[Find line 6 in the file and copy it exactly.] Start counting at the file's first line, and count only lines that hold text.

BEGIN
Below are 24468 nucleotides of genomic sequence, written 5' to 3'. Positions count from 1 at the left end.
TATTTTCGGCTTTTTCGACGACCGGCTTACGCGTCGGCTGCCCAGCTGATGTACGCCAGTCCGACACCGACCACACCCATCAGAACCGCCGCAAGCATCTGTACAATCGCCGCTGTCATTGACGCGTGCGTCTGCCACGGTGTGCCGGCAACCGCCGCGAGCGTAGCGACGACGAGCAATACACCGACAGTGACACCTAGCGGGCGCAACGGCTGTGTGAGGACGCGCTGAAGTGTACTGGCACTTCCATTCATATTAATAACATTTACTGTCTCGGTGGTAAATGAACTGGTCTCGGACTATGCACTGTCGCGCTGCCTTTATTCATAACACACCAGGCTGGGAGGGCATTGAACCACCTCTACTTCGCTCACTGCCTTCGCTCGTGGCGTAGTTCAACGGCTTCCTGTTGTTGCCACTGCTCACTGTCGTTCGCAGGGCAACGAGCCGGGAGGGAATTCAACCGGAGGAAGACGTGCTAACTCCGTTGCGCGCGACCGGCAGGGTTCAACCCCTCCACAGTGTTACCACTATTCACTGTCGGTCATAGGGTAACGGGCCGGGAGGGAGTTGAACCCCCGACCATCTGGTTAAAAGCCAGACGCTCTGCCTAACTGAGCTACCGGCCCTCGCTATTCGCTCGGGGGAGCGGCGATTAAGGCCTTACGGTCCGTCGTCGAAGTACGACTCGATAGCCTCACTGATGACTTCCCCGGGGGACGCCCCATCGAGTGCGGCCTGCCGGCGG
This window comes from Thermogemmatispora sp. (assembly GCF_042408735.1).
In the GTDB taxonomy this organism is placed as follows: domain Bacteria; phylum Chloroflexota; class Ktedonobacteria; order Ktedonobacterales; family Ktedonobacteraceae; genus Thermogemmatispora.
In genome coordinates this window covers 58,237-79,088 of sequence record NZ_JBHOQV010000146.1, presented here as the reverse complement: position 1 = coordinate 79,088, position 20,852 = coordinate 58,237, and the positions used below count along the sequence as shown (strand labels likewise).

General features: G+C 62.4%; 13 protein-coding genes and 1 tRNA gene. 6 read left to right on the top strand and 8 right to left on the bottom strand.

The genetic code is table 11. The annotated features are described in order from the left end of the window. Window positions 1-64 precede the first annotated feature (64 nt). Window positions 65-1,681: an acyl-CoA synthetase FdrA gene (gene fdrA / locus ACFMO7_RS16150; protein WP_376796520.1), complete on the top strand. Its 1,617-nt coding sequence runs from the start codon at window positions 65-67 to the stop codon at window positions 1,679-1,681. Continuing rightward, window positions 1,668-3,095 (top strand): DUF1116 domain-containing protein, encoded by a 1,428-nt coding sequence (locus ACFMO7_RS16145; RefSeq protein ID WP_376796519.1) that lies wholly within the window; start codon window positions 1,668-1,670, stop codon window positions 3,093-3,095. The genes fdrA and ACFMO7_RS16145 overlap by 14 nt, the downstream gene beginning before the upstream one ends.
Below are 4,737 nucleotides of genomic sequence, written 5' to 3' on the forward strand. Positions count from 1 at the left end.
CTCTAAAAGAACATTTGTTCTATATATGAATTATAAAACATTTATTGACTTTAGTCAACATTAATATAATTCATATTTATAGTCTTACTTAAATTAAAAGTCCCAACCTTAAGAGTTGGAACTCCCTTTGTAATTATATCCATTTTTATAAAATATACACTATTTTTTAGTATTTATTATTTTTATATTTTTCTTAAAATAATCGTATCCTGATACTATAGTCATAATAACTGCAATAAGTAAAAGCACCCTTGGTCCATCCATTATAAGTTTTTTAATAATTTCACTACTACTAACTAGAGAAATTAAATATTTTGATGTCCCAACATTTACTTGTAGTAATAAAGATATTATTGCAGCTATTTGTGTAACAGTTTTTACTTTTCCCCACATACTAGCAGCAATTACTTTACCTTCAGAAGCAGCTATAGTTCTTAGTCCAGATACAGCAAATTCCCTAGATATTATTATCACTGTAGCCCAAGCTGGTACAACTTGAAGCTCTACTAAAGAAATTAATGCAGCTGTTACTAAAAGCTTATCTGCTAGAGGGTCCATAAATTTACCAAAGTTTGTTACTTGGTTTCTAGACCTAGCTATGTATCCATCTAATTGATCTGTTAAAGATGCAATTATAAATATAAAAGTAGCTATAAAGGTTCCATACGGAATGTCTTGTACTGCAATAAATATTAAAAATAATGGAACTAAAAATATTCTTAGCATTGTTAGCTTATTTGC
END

General features: G+C 62.4%; 13 protein-coding genes and 1 tRNA gene. 6 read left to right on the top strand and 8 right to left on the bottom strand.